What odds would you have got at the start of the year that two of the biggest and most enjoyable films would turn out to be the ones that we'd heard nothing about? First 'The Hangover' brightened up the summer and now 'Zombieland' chows down on the funnybone with ravenous glee. And just like 'The Hangover', there's the temptation to go again.
When "mad cow becomes mad person becomes mad zombie", a student (Eisenberg) manages to stay one step ahead of the flesh eaters' carnage thanks to his brains, phobias and irritable bowel syndrome.
He's trying to get back to his parents in Columbus and en route meets a zombie-killing good ol' boy (Harrelson) who's heading to Tallahassee. Giving each other the nicknames of their respective destinations, Columbus and Tallahassee form the unlikeliest team on post-apocalyptic earth - a geek who's always in search of a decent bathroom and an alpha male who's on a quest to find an unopened Twinky. And their troubles double when sibling hustlers Wichita (Stone) and Little Rock (Breslin) hop in the Hummer with them.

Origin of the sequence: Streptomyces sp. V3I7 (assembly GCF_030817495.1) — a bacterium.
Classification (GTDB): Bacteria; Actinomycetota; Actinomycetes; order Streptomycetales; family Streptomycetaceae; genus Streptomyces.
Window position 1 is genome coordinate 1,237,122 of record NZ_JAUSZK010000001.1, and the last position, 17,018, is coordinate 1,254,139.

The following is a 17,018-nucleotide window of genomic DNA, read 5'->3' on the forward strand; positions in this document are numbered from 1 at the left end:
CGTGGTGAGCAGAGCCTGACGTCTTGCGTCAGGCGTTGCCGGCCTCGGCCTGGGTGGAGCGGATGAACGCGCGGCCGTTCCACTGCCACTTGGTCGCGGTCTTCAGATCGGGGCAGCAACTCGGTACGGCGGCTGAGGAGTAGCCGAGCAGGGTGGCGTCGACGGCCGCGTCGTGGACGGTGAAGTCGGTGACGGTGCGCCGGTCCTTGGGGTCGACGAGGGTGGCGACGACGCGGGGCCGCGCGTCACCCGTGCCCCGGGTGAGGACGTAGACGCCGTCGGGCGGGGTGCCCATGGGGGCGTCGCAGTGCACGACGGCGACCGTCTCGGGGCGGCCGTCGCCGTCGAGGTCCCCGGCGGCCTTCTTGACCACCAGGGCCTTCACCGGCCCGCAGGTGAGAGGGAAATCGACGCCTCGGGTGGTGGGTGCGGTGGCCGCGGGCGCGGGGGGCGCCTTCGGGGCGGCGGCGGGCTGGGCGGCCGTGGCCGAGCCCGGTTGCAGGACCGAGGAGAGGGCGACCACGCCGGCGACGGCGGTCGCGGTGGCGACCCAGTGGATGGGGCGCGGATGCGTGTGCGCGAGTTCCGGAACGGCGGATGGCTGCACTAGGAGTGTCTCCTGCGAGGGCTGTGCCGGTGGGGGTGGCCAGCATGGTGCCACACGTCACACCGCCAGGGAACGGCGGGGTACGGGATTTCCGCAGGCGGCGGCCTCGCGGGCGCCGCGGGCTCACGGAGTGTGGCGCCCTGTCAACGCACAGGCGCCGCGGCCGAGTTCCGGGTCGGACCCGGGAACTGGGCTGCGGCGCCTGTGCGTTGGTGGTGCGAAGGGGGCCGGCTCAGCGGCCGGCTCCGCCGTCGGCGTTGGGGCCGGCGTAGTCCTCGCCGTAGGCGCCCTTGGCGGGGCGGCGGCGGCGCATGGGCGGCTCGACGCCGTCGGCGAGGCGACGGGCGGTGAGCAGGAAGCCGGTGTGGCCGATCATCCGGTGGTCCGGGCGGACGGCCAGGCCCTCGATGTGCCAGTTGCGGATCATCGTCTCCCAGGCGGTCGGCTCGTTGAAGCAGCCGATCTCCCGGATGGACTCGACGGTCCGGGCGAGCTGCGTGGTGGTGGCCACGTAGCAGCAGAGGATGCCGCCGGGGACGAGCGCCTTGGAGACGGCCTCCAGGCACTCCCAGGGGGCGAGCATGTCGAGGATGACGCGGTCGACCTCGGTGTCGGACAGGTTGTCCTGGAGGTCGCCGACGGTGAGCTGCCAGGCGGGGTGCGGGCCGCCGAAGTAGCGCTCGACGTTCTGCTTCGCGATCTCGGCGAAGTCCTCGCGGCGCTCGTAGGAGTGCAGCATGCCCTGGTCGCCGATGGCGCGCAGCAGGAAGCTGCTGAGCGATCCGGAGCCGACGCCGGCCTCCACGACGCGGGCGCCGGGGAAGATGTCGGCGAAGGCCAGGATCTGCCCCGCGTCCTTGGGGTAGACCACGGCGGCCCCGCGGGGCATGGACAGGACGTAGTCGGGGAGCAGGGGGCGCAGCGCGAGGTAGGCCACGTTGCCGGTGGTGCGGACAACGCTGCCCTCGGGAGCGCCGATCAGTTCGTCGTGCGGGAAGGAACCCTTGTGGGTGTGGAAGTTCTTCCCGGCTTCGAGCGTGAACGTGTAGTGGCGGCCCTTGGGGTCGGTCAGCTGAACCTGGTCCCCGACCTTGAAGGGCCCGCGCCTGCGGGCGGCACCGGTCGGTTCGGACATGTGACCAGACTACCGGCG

The horror comedy genre hasn't seen much action since 'Shaun of the Dead', but after the US box office take of 'Zombieland' ($25m as of Sunday) we should expect plenty more gags and gore. Whether any successors can improve on the charms of this, however, is doubtful - oh, and it's way better than 'Shaun of the Dead'.
A man who can probably quote every line of George A Romero's 'Night of the Living Dead', 'Dawn of the Dead' and 'Day of the Dead' movies, director Fleischer gets just the right balance between dumb and smartass fun and also brings us one of the best cameos in years from Bill Murray as, well, Bill Murray. Check your pulse if you're not cheering.
The craving Harrelson's character has for Twinkies is matched by your wish that the actor would do more comedies. He's brilliant here - all southern drawl and quick draw - and the bickering between himself and Eisenberg's character (think a young Woody Allen with a shotgun) screams out "Sequel!".
It is far too short, and 'Little Miss Sunshine' star Abigail Breslin doesn't get enough to do, but those gripes aside, 'Zombieland' makes you feel very glad to be alive.